Coyote had an ongoing, mostly platonic role in a series of dreams that
loosely knit the slender threads upon which my fantasy hung. I had heard
that he bought Patrick's art; in one dream, he was in my house to look
at my friend Alexandra's paintings and was
suddenly dancing -- a dream-shill for Mark Morris, whom I really do know, and know would love the paintings. Another sequence of dreams placed him in my kitchen doing the dishes -- I had heard that he really did this at
Patrick's birthday party. In most of these kitchen dreams, I could hear
him dutifully rattling dishes without actually seeing him. But once he
was standing in front of the sink, inexplicably dressed in full scuba
gear -- flippers, tank and mask -- and I awoke in a minor snit over his
imaginary dripping on the little oriental carpet in the kitchen. And
once only, I floated into the kitchen to find him completely naked and
clearly ready to do more than the dishes.

I was aware that the very circumstance that precipitated my bizarre
fantasy -- extreme stress -- also contained its scope. I was so busy and
exhausted handling survival that it was impossible to give it
much attention. So I made a conscious decision not to worry much about
what such a fantasy said about my state of mind (and my grip on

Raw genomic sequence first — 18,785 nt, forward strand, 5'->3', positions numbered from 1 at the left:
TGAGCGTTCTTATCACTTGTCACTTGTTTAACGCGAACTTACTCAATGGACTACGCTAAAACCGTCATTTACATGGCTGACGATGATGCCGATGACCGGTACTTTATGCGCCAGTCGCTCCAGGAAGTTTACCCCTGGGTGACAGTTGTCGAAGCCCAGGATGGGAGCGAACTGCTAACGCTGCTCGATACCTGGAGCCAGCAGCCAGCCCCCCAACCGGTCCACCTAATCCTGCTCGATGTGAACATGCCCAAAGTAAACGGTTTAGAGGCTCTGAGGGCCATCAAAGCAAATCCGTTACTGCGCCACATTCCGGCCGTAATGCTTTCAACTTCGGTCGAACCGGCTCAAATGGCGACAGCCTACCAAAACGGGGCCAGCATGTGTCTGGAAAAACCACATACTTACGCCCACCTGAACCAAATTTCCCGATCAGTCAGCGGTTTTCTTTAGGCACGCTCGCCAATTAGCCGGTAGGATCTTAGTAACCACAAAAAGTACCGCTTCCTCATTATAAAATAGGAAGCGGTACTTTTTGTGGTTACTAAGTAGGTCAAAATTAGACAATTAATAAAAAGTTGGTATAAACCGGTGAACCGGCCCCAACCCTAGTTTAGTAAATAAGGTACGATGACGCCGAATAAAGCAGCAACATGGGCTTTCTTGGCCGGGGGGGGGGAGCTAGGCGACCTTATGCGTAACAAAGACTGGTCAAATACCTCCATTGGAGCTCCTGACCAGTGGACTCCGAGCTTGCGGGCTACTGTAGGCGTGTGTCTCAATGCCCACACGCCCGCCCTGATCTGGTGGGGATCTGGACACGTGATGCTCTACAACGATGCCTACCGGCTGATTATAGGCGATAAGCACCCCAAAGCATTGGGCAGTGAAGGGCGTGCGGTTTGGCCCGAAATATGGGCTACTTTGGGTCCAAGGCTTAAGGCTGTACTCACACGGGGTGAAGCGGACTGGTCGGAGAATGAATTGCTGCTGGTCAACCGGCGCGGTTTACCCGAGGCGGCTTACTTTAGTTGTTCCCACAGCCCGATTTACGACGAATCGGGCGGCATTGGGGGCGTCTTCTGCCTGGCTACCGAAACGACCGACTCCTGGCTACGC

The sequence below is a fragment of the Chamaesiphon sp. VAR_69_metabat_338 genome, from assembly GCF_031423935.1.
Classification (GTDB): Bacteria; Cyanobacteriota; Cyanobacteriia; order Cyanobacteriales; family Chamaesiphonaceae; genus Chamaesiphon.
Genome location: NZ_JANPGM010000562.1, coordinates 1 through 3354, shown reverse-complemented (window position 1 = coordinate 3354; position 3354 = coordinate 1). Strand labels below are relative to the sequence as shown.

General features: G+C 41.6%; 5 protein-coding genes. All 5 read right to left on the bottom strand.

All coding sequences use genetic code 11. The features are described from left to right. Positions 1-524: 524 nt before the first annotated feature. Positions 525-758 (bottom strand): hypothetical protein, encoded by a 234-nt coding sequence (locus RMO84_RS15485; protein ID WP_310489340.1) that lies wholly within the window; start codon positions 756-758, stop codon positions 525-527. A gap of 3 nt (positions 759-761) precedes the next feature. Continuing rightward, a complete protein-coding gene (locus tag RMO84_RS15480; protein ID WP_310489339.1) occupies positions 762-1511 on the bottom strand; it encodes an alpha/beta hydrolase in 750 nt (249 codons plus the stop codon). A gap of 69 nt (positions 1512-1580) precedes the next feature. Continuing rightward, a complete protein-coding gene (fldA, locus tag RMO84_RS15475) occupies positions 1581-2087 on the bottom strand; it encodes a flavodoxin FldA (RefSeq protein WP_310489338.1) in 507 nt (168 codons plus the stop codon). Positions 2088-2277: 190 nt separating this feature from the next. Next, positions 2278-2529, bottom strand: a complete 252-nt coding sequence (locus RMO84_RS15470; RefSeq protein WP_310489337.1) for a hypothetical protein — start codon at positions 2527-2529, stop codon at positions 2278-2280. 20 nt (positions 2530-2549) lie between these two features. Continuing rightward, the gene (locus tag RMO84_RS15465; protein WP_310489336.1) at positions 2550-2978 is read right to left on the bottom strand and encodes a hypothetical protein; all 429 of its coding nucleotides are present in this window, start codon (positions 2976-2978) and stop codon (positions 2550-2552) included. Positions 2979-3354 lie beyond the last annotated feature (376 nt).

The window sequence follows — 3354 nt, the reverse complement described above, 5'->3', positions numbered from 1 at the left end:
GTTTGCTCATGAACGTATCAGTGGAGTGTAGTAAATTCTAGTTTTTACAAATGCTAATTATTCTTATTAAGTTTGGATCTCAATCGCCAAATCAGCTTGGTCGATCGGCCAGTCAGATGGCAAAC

reality), while allowing that there was at least an outside chance that
it might actually come true (some enchanted evening, big party, mutual
friends). Scuba tanks were never a part of such wistful
ruminations.

It didn't happen. The hairline thread of remote possibility was broken
when Alexandra decided that a relationship with Patrick required more
effort than it was worth. She broke off contact with
him; there would be no irresistible pull across a crowded room
conveniently provided by mutual friends.

Meanwhile, during one five-week
period, I underwent a surreal bankruptcy hearing, found a house for
lease, jumped through a series of flaming hoops to override my lousy
credit so I could rent it, researched and bought a used car with a loan
from my mother, negotiated a payment plan with the IRS, finished
packing, rented a truck, moved my family, reformatted my hard drive,
and hooked up the washer, dryer, refrigerator and sound system.

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Last week I surfaced for air. I put on Maria Callas singing the "Casta